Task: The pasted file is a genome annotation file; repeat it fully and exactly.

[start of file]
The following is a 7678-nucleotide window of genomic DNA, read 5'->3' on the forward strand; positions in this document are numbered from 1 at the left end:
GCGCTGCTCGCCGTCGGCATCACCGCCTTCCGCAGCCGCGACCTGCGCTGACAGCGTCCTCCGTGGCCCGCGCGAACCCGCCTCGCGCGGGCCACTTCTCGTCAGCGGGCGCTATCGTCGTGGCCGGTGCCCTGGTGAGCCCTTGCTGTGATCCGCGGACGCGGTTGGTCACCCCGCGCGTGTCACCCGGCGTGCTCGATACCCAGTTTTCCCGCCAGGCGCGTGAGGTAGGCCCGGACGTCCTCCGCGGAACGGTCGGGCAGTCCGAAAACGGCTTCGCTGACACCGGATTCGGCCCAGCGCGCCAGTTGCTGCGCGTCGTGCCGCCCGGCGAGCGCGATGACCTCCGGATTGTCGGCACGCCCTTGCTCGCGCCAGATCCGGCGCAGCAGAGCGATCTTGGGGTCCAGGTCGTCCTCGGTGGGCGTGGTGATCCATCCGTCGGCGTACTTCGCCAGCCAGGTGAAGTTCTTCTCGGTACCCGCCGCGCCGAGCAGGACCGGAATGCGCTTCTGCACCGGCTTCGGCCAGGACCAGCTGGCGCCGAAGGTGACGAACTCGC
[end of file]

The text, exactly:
The following is a 7678-nucleotide window of genomic DNA, read 5'->3' on the forward strand; positions in this document are numbered from 1 at the left end:
GCGCTGCTCGCCGTCGGCATCACCGCCTTCCGCAGCCGCGACCTGCGCTGACAGCGTCCTCCGTGGCCCGCGCGAACCCGCCTCGCGCGGGCCACTTCTCGTCAGCGGGCGCTATCGTCGTGGCCGGTGCCCTGGTGAGCCCTTGCTGTGATCCGCGGACGCGGTTGGTCACCCCGCGCGTGTCACCCGGCGTGCTCGATACCCAGTTTTCCCGCCAGGCGCGTGAGGTAGGCCCGGACGTCCTCCGCGGAACGGTCGGGCAGTCCGAAAACGGCTTCGCTGACACCGGATTCGGCCCAGCGCGCCAGTTGCTGCGCGTCGTGCCGCCCGGCGAGCGCGATGACCTCCGGATTGTCGGCACGCCCTTGCTCGCGCCAGATCCGGCGCAGCAGAGCGATCTTGGGGTCCAGGTCGTCCTCGGTGGGCGTGGTGATCCATCCGTCGGCGTACTTCGCCAGCCAGGTGAAGTTCTTCTCGGTACCCGCCGCGCCGAGCAGGACCGGAATGCGCTTCTGCACCGGCTTCGGCCAGGACCAGCTGGCGCCGAAGGTGACGAACTCGC